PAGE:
Trending
MOST READ
Andrew Weissman poised to open The Luxury in addition to two more restaurants

Andrew Weissman poised to open The Luxury in addition to two more restaurants

Food & Drink: In the last few years, San Antonio has seen an exponential rise in the number of quality restaurant offerings, several of... By Diana Roberts 2/27/2013
How Weed Advocates Hope to Spark Legalization in Texas

How Weed Advocates Hope to Spark Legalization in Texas

News: Less than a mile from the Whatcom County Courthouse and even closer to Bellingham High School sits Top Shelf Cannabis, the first store to open and operate after... By Mark Reagan 8/13/2014
Hall & Oates Singer Hated the Late ’80s, Too

Hall & Oates Singer Hated the Late ’80s, Too

Music: It’s hard for musical duos to survive. Garfunkel felt slighted, Cher never needed Sonny and the Captain could never get a word in edgewise with Tennile. When... By Chris Parker 2/19/2014
Phô Nguyen Woos Phonatics

Phô Nguyen Woos Phonatics

Food & Drink: I don’t expect much from Vietnamese restaurants in the way of decor; it’s more not Chinese and not Japanese than anything. I certainly don’t expect... By Ron Bechtol 8/27/2014
Hot Joy’s Here to Stay

Hot Joy’s Here to Stay

Food & Drink: Since its inception more than two years ago as one of the first true pop-ups in the city, Hot Joy’s been a hit. Maybe it was the The Monterey’s... By Jessica Elizarraras 5/28/2014
Calendar

Search hundreds of restaurants in our database.

Search hundreds of clubs in our database.

Follow us on Instagram @sacurrent

Print Email

Cine File

Ozploitation in the Outback

Australian cinema rarely registers with people as a distinct entity. Does anyone really think of Mel Gibson as being Australian at this point, or is he just a talented and offensive Hollywood madman with extremely bad taste? With that thought in mind, consider the documentary Not Quite Hollywood. It chronicles a moment in Australian cinema now known as Ozploitation. With the Australian government stimulating filmmaking with tax cuts in the late ’60s/early ’70s, we began to see a parade of splatter horror films, vomit comedies, and boob-filled grind pics. If Not Quite Hollywood is an accurate documentation of the era, we have to think of Ozploitation as one of the most deranged and fascinating film periods of all time. The documentary is edited in a flashy VH1 style, however the content is damn near NC-17. It flows like a delirious montage of breasts, vomit, and blood. If Australia is (or ever was) seen as an outlaw country, then it shouldn’t be shocking that their exploitation films went way beyond those of their American counterparts both in content and unabashed glee. But to flip the scenario around, when you think back to Mel Gibson and his offensive behavior during the last few years, you have to wonder — is he just another Hollywood jerk, or perhaps just a product of Ozploitation cinema?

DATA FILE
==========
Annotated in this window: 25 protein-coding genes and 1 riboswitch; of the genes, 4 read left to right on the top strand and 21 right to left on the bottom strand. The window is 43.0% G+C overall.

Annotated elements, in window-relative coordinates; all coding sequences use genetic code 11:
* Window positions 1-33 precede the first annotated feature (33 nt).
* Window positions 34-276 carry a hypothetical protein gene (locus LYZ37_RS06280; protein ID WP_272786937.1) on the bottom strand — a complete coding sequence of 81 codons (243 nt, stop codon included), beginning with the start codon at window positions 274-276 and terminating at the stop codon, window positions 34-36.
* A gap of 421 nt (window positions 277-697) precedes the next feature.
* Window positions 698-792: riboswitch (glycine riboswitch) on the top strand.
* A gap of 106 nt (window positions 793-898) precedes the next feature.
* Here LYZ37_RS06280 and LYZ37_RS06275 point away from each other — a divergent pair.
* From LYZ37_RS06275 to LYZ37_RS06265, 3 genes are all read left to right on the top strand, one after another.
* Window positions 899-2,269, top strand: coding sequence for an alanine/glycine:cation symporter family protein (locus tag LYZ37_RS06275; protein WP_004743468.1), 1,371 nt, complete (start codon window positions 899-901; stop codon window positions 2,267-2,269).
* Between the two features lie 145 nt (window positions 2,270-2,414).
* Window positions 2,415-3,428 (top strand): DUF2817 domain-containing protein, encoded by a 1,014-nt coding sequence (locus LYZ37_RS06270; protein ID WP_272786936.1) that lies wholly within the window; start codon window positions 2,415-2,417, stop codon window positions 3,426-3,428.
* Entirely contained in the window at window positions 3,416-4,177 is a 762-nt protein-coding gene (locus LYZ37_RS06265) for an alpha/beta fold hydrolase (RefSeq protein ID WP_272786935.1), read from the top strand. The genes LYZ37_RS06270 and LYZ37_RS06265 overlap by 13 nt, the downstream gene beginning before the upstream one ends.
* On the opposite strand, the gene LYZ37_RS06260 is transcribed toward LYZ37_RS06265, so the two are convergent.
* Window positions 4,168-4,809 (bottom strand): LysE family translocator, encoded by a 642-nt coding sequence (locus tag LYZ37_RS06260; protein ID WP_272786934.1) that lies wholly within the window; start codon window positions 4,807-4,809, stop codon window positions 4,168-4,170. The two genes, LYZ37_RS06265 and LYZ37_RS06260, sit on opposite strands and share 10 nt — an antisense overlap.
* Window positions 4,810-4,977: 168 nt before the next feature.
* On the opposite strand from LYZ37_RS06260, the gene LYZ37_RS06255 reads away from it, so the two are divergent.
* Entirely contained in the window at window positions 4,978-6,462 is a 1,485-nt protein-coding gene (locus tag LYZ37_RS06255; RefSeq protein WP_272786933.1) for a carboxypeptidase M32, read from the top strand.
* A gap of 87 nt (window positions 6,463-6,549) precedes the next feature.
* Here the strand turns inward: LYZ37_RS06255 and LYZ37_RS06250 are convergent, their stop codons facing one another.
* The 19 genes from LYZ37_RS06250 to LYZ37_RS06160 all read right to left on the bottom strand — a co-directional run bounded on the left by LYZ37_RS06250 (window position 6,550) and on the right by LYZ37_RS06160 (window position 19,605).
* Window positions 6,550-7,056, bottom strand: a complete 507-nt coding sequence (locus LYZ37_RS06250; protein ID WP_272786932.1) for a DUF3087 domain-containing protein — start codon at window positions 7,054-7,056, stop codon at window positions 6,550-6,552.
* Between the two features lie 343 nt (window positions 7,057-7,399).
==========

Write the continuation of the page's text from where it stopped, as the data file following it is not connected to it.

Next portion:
Probing further into the consciousness of Australian cinema we come to a concept called Outback Gothic. This describes a vast collection of films that share one interesting trait: contrasting the dysfunction of civilization with the madness and horror found in the desert of the Outback. Such films might include: Road Warrior (Mel again), Walkabout, and perhaps the godfather of this genre, Peter Weir’s Australian New Wave masterpiece Picnic at Hanging Rock. In this film, a group of school children and their teacher go out into the desert to have lunch. They are drawn towards a geological destination called Hanging Rock. Mysteriously, the girls begin to disappear. The film deftly keeps the audience in darkness. However, unlike American horror films where the mystery lies in the shadows, with Outback Gothic, the mystery is the sun-drenched landscape itself.

Cine File is a random reference guide to help explore the vast catalog of films available on Netflix instant viewing, with special emphasis on the interesting, the unusual, and the ones that got left behind.

We welcome user discussion on our site, under the following guidelines:

To comment you must first create a profile and sign-in with a verified DISQUS account or social network ID. Sign up here.

Comments in violation of the rules will be denied, and repeat violators will be banned. Please help police the community by flagging offensive comments for our moderators to review. By posting a comment, you agree to our full terms and conditions. Click here to read terms and conditions.
comments powered by Disqus